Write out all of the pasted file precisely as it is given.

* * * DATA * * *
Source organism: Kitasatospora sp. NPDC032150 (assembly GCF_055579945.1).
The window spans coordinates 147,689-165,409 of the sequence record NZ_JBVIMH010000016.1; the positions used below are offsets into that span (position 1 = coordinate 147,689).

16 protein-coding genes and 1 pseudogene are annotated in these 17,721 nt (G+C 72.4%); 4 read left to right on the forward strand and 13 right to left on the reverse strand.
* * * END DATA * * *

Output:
Source organism: Kitasatospora sp. NPDC032150 (assembly GCF_055579945.1).
The window spans coordinates 147,689-165,409 of the sequence record NZ_JBVIMH010000016.1; the positions used below are offsets into that span (position 1 = coordinate 147,689).

16 protein-coding genes and 1 pseudogene are annotated in these 17,721 nt (G+C 72.4%); 4 read left to right on the forward strand and 13 right to left on the reverse strand.